In the area where I grew up, racial tension and anger at the politicians whose policies have made it impossible for low and average income earners to live in the city where they were born bubble dangerously through everyday exchanges – surfacing sometimes in violence and racism, sometimes in solidarity. The responses of people to the conditions of their existence are nuanced, complex and cannot be reduced to polemical right/wrong, racist/anti-racist, good/bad narratives.

We can offer up our spare bedrooms all we like, but the reality is that people arriving in this country, traumatised and fleeing war, will be housed in already struggling wards, will mostly be entering the low-wage end of the labour market, will be competing for resources with people who are already struggling to get by. It is not fair, surely, to place refugees in communities that are already struggling for access to resources, and that are likely to greet those refugees with hostility.

Mainstream politics has utterly failed to speak to huge swathes of the population. What McKenzie’s research does is begin to give a voice to those people traditionally denied any kind of public platform. The responses that McKenzie received on Twitter suggest that many people were offended. Not only by the content of her article, but by McKenzie’s refusal to condemn the views of her subjects. I was especially disappointed by the academics who tweeted criticism that she had not detailed the complexity of the intersections between race, class and gender inequality in a 1200 word article. (Surely, it would have been better to read McKenzie’s research and contextualise the article before deriding her analytical methods?)

The continued failure to address the concerns of the poorest and most disadvantaged members of society has led to widespread suspicion and mistrust. That the effects of cuts to public services and the welfare state result in division and prejudice is not a secret – it is the desired end of the ideology of austerity. It doesn’t help any group if we don’t discuss these effects and if we cannot listen to the nuances of each-others’ experience without judgement, with compassion and understanding. The more willing we (‘the liberal left’ or the ‘centre middle’, or the ‘slightly right of centre’ or whatever group you want to think yourself part of now) are to listen to alternative views, the harder it will be for the government to deny that the austerity measures are anything other than ideological. We are a wealthy nation. There is no need for any of the people who live here to go to bed hungry – to die because they are too sick to work. Or else we are in such dire straights that something drastic has to happen to the middle and upper classes too. We can’t have it all ways. It shouldn’t always be the poor who suffer.

Ultimately McKenzie’s article – and my clumsy attempt to think through it here – reminds me again of the difficulty of writing and limits of words. The seduction of polemic, in which the newspapers deal, is that it makes life easy. It lets us choose a side. We can prove that we are right thinking and right if things are straightforward. But things are not straightforward. We live in a world riddled with paradoxes. If academic research is for anything it is to help us think about old problems in new ways. It can throw light on what was once in darkness.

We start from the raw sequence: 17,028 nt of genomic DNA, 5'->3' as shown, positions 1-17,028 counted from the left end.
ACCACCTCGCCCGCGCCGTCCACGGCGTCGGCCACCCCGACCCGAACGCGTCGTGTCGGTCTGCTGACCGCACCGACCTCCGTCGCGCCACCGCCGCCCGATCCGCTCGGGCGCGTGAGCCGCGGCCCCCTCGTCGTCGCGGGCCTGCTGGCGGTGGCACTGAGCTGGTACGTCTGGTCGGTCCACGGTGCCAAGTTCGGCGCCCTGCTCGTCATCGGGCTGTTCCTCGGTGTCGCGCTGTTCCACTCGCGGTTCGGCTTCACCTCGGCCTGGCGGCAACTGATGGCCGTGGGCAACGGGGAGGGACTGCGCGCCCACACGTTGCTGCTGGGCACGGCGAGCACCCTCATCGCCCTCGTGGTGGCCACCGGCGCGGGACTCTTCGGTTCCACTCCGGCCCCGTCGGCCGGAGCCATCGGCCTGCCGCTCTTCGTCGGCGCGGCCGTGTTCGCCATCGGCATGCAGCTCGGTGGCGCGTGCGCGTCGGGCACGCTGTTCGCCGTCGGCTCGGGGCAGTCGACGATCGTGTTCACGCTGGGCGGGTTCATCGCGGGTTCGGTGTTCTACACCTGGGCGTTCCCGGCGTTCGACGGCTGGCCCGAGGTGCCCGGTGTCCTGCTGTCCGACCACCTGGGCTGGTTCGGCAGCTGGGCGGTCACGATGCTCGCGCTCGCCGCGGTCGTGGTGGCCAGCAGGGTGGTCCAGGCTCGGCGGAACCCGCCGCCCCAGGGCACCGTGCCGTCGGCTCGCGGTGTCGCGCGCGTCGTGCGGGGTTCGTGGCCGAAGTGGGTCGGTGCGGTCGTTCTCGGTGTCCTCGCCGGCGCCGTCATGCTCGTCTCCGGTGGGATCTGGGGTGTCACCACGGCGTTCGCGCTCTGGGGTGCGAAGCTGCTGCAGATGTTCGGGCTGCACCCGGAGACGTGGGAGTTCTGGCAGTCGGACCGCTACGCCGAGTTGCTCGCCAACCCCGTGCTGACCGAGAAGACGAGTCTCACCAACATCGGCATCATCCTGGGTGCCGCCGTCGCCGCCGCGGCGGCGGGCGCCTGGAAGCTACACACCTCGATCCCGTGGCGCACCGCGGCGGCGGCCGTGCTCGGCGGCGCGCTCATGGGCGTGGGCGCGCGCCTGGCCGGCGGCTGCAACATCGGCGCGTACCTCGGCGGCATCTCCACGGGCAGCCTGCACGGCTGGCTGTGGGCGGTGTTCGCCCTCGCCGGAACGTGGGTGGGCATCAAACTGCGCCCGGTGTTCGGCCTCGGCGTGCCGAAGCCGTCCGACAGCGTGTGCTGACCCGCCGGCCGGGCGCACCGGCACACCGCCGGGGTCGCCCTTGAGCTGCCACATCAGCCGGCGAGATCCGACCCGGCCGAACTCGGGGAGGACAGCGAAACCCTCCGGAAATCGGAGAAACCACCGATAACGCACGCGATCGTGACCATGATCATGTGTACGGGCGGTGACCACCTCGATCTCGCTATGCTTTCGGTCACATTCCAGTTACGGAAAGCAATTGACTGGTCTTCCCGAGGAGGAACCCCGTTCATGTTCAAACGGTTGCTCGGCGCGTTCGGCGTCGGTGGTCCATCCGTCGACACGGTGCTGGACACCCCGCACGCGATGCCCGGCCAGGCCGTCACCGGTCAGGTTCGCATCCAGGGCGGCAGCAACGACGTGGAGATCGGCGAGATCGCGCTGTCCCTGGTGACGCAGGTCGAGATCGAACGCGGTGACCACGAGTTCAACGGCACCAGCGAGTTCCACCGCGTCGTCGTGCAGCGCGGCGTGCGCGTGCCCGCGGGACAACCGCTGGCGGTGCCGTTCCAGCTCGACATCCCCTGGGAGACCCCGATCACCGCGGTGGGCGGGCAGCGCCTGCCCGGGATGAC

Naturally, the limits of ‘journalism’ meant that the complexities that characterise McKenzie’s fascinating research were somewhat lost in translation. The nuances of her argument were perhaps clearer to me because I have read much of her published research and her PhD. But it was, nonetheless, an important attempt to disseminate sociological research more widely.

I salute McKenzie’s attempts to give her research a public face, and to use sociology to enliven public debate. I hope more academics are afforded a platform in the mainstream media, so that proper research can triumph over polemic. But I also hope readers realise that writing is hard, that words are limited (especially when there’s a word limit) – and that important research should provoke debate and disagreement.

Date for Your Diaries. Seminar Talk on ‘Making Performance in Your Council Estate Home’

I am the speaker at the December seminar for the Institute of Historical Research ‘Studies of Home’ series.

2nd December 2015, 5.30pm, Senate House, London.

‘The Resident Artist: Making Performance in Your Council Estate Home’.

Put it in your diaries!

Check out the exciting seminar line-up for the rest of the year by clicking here.

Ruin Lust and the Council Estate

God's Property

Over the past couple of years I have attempted to develop my approach to performance research by thinking about the ways in which my personal experiences feed into my reading of plays, and my writing about them. For me this is a political act. Far too much performance scholarship still fails to explicitly acknowledge the subject position of the writer, or to think through ways in which our understanding of artworks is conditioned by our social, cultural and ethnic positions. In their excellent book Habitus of The Hood, Chris Richardson and Hans Skott-Myhre argue that our habitus – that is our classed, embodied learned behaviours – structure our interpretations. We will all read a play, novel, film or painting differently depending on our personal embodied experiences and the ways in which the artwork operates to evoke these.